Bus fare increase divides councillors

Last updated 17:35 26/02/2013

Relevant offers

A proposal to raise bus and train fares has divided regional councillors, with some claiming passengers are already paying too much.

They are now calling for a study on the social impact of the council’s fares increases, to see who is being hit the hardest and whether the rising fares are driving passengers towards cars.

The proposal, which went before Greater Wellington regional council today, would see zonal fares for smartcard and ten-trip card users increase between 4c and 35c per trip, across the board.

For single zone travellers that would mean their discount relative to cash fares would drop to 17 per cent from the standard 20 per cent.

The proposed changes would kick in on October 1.

Raising fares would be in keeping with the council's policy of introducing annual fare increases of about 3 per cent, rather than large, infrequent price hikes.

Councillor Judith Aitken said that if that was going to happen then council officers should be monitoring the social impact those increases.

‘‘What is the impact on the people? Are they in favour of the policy? Are we hurting particular demographics?’’

Greater Wellington public transport general manager Dr Wayne Hastie said previous studies suggested fare hikes lead to an initial drop in patronage but those people eventually returned. 

In terms of cost, ‘‘When you’re raising fares across the board ... as with all things, those who have less money will feel a greater impact than those with more money,’’ he said.

Councillor Prue Lamason said the social impact of fares would not mean much at the end of the day because the demands of central government, which subsides a quarter of Wellington’s public transport, meant the council had to set its farebox recovery at 55 to 60 per cent. Farebox recovery is the amount of public transport costs that is recovered through ticket sales.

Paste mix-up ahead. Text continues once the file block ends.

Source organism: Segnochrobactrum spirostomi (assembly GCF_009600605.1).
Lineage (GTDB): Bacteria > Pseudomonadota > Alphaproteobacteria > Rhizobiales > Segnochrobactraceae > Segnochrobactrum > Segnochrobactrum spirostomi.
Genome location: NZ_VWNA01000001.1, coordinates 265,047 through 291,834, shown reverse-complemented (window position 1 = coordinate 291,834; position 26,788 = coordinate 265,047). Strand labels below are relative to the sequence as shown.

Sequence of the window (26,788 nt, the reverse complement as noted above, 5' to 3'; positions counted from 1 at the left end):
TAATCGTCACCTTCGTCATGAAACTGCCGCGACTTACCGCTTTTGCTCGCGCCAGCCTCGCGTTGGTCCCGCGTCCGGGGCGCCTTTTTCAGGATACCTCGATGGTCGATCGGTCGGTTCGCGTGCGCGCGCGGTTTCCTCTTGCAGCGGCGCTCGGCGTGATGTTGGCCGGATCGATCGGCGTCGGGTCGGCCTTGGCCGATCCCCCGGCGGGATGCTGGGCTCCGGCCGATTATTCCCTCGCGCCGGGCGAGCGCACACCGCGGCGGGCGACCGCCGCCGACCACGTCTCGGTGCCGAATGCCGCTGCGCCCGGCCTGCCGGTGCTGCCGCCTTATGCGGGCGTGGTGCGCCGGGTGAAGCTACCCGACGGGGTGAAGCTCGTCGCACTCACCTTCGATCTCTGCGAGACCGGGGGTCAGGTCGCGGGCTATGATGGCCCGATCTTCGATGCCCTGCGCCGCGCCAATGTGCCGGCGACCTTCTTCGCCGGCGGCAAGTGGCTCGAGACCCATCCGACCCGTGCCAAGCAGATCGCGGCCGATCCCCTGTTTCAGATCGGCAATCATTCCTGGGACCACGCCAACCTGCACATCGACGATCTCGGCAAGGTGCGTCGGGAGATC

‘‘If we don’t put up fares this time around then the increase will just have to be bigger next time,’’ Ms Lamason said.

Councillor Paul Bruce said Wellington already had one of the highest farebox recovery targets in the country and further increasing fares would inhibit public transport growth.

‘‘I don’t think it should be accepted that you recover all of those customers,’’ he said.

He supported Ms Aitken’s call for more information.

Dr Hastie pointed out that if fares did not increase then the balance of about $600,000 would have to come from rates, adding about $3 to everyone’s yearly bill.

Ad Feedback

Mr Bruce and councillor Nigel Wilson both said they were happy to see that happen. 

‘‘It’s a minimal impact,’’ Mr Wilson said. ‘‘I would like to see no fare increases at all. That burden should be shifted to the ratepayers.’’ 

Chairwoman Fran Wilde said reliability was the main driver of public transport use, not fares.

‘‘When the trains are reliable then people will use them. Of course that’s not to say that we should be fare gouging, but I don’t think that we are.’’

When the council set its fares, it took into account the cost of bringing a car into town, which was ‘‘quite high’’ when parking was factored in, she said. 

Councillors Paul Bruce, Nigel Wilson and Daran Ponter were the only ones who voted against the fare increases, which will go out for public consultation on March 25 through the Annual Plan process.

Councillors also voted unanimously to send the 2013/14 draft Annual Plan out for public consultation.

It proposes an average 2.6 per cent rates increase, down from the 9.4 per cent increase forecast in the council’s 2012-2022 Long-Term Plan.

Savings were found in the council’s ‘‘business as usual’’ expenditure, while delays to a review of the regional public transport plan and the introduction of integrated ticketing also helped.

How will the fare increases work?

- The more zones you travel, the bigger the impact on your wallet. So while the price of a ten-trip ticket for single-zone travel will only rise from $16 to $16.60, the price of a ten-trip ticket across all 14 zones between Wellington and Masterton will rise from $140.50 to $144.

- Regular cash fares for adults travelling 8, 11 and 12 zones (which costs $10, $14 and $15 respectively) will all go up by 50c each. Cash fares for children travelling 11 and 12 zones ($7 and $7.50) will go up by the same amount.

- The Dominion Post

Comments

Special offers
Opinion poll

The lower drink-driving limits from December are:

Great - too much carnage on our roads.

Overkill - targets moderate drinkers, not the heavies

Still too little - make it zero tolerance.

Sensible - punishment is in line with lesser breaches of limit.

Vote Result

Related story: Drink-drive limits lowered

Featured Promotions

Sponsored Content